Here is a map that shows what had been happening to Native Americans in the 1830s. Most tribes from the southeastern states had been pushed into “Indian Territory” — what would become Kansas and Oklahoma. Despite these lands being “set aside” by the government, white settlers continued to push their way into Indian Territory and the government regularly played one tribe against the other.
The tribe most relevant to my Kansas ancestors are the Osage Nation. The Osage populated southern Kansas and Missouri at least as far back as the 1600s. For about 100 years after that they hunted buffalo, warred with neighboring tribes, and carried on business with French Creole traders. This is a painting from the 1830s of an Osage warrior by George Catlin–the first white man to paint the Plains Indians in their native territory (my dear friend Mark Catlin is a direct descendant of George.)
By the 1860s the Osage territory had been winnowed down to a strip of land along the southern border of Kansas–the Osage Diminished Reserve. Most historians say that by this time the Osage accepted that they would lose all their land to white settlement and they wanted to get on with it. They offered to sell the lands of the Diminished Reserve to the government in 1868, but arguments in Congress delayed the legislation (what? Congress dragging it’s feet while people suffer? Hard to imagine…) Though the Osage were resigned to losing their land, they were angry with the government stalling and angry with the squatters who kept encroaching on their land. Conflict became common and bloody.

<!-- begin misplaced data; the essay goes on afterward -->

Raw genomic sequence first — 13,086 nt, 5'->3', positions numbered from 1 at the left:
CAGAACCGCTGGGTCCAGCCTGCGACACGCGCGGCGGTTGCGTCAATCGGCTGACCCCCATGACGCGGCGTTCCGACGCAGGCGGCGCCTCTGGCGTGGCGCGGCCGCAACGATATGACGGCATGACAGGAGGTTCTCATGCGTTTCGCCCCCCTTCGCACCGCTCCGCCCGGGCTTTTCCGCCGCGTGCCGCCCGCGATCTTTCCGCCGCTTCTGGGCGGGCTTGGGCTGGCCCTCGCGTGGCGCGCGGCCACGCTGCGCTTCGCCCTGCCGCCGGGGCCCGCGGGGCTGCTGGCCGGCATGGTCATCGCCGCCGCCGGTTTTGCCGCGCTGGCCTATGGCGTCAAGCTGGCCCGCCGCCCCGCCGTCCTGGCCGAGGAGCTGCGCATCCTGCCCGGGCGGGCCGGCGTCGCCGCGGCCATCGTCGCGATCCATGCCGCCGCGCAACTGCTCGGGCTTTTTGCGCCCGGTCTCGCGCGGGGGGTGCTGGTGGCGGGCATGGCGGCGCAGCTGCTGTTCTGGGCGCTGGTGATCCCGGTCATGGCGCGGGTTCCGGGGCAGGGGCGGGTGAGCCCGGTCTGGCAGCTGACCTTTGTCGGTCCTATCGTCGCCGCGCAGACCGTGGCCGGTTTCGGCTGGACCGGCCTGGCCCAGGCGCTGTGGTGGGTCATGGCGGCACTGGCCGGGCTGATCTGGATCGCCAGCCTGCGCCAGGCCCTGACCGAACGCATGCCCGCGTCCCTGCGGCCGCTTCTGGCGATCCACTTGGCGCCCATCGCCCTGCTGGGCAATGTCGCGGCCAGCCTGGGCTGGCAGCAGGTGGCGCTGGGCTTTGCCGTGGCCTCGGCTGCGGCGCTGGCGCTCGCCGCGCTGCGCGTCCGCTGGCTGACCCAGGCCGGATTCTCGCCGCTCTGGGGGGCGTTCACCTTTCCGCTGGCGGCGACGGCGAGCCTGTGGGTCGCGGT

Escalating tension through the 1860s did not deter new settlers. Charles Ingalls came with a big wave in 1869. Laura Ingalls Wilder asserts that he thought the land was officially opened for settlement; whether this is true or not (and scholars dispute it), by May 1871 the Ingalls understood differently and left for Wisconsin. There’s been a lot written about Laura Ingalls Wilder’s depiction of their two years on the Osage Diminished Reserve. I recommend “A Study of Laura Ingalls Wilder’s Little House on the Prairie” by Penny Linsenmayer, or–for a particularly harsh analysis–“Little Squatter on the Osage Diminished Reserve” by Francis W. Kaye.